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Bi-Pedicle Fixation of Affected Vertebra in Thoracolumbar Burst Fracture.

J Clin Diagn Res. 2017 Apr;11(4):RC04-RC07

Authors: Padalkar P, Mehta V

Abstract
INTRODUCTION: Burst fractures of the spine account for 14% of all spinal injuries and more than 50% of all thoracolumbar trauma. However, there is ambiguity while choosing the right treatment plan. Short Segment Pedicle screw Fixation (SSPF) has become an increasingly popular method of treatment of thoracolumbar burst fractures, providing the advantage of incorporating fewer motion segments in the fixation. Various biomechanical studies showed that the use of pedicle screws could achieve stable construct within short-segment fixation.
AIM: To evaluate the efficacy of SSPF using longest possible screws in both pedicles of fractured vertebra.
MATERIALS AND METHODS: A retrospective chart review of 25 single burst thoracolumbar fracture patients, operated between May 2009 to 2015 in a tertiary care trauma center, was conducted. Preoperative and post-operative plain radiographs were evaluated for kyphotic angulations using the traditional Cobb method. Anterior Vertebral Height (AVH), Posteriors Vertebral Height (PVH) were measured preoperatively and immediate postoperatively. Average percentage loss of AVH and mid-sagittal height were calculated on preoperative and postoperative X-rays on follow up.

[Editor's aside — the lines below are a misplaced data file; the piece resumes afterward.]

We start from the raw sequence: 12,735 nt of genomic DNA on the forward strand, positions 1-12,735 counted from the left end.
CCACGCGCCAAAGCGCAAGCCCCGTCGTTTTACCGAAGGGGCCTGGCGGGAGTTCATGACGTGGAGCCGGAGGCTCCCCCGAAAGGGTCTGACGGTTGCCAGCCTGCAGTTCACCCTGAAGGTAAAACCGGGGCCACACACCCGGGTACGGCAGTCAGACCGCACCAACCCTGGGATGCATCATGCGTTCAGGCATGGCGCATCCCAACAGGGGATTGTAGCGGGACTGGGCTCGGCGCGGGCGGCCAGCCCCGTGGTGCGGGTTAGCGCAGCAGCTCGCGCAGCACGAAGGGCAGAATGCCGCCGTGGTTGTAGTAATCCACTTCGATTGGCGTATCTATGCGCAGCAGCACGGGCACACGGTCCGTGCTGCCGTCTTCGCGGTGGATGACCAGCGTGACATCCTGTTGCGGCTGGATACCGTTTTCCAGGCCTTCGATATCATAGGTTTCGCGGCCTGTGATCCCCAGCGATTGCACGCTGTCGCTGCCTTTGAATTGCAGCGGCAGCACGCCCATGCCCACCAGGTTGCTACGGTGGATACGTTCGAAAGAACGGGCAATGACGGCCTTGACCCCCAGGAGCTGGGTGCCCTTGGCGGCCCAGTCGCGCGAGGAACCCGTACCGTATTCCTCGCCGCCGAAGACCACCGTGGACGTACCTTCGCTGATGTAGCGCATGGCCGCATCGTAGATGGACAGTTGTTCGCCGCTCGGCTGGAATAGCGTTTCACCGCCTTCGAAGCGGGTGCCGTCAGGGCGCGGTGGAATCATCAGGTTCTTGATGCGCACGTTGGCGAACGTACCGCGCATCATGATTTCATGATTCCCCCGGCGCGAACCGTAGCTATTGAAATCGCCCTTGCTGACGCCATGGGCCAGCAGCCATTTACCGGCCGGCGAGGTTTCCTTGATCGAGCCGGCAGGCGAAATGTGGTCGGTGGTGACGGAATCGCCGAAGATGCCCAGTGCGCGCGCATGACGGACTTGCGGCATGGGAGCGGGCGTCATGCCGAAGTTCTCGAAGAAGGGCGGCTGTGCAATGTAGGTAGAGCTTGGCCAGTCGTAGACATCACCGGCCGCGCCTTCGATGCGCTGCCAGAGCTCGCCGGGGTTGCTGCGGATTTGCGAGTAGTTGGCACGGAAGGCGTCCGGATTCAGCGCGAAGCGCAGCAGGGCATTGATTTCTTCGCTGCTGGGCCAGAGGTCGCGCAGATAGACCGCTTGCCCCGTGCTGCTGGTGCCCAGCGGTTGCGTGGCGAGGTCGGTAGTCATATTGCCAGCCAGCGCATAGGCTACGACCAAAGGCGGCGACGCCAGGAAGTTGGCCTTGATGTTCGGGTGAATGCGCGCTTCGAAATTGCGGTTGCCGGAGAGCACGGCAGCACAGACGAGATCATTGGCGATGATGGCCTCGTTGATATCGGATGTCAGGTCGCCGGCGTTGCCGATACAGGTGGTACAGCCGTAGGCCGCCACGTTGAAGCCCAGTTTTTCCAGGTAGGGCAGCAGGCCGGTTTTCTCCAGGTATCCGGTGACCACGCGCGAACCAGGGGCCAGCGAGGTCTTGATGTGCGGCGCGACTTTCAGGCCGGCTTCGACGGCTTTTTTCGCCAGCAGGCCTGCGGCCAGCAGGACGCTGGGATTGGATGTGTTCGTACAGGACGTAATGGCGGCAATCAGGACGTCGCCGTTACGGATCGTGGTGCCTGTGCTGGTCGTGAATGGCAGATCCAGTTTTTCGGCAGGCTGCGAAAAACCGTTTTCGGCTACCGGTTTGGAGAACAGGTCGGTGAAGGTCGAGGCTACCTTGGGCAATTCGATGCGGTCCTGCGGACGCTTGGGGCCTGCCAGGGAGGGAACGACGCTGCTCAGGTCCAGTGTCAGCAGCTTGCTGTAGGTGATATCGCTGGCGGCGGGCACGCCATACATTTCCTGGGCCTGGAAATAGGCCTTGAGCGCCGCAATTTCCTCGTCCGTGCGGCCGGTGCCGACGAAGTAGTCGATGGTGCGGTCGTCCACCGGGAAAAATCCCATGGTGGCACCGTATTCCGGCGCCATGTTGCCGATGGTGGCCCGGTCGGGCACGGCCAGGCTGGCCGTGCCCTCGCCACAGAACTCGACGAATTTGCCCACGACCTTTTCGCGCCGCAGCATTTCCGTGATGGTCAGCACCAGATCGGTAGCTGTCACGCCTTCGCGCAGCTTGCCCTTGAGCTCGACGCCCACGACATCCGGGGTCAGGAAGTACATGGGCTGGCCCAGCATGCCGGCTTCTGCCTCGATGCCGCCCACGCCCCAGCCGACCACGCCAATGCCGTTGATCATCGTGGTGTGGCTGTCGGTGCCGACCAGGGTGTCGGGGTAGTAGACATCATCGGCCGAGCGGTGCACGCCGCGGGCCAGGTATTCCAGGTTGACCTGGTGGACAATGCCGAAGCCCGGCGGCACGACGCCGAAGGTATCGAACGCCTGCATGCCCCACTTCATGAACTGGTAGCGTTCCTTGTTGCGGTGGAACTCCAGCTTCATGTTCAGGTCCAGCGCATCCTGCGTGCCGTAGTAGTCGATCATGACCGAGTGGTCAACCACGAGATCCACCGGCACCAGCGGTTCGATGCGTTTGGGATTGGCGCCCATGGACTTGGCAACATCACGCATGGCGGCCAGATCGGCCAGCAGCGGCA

RESULTS: Fourteen men and 11 women with an average age of 42.92 years comprised the study population. Mean age at the time of operation was 34.5±14.2 years. Mean operation time was 168±72 (minutes). Average hospitalization time was 9±7 (days). Mean blood loss was 515±485 (ml). There were two cases of postoperative infection and implant failure each. A mean of 15.2° of kyphosis correction was attained from pre-operation to post-operation (p<0.0001). Although, there was a 15° average improvement of kyphosis post-fixation, loss of correction over time was nearly 8°, resulting in a 7° mean correction of kyphosis. A mean loss of AVH on postoperative radiograph was 6.12% and maintained 12.4% at the time of review (p<0.001). Similarly, there was 32.8% mid-sagittal height loss at time of injury, which was improved to only 12.6% as compare to initial height loss (p<0.0001).
CONCLUSION: In this study, we propose SSPF using longest possible screws in both pedicle of fractured vertebra. Bi-pedicular fixation gives significant radiological corrections.

PMID: 28571219 [PubMed – in process]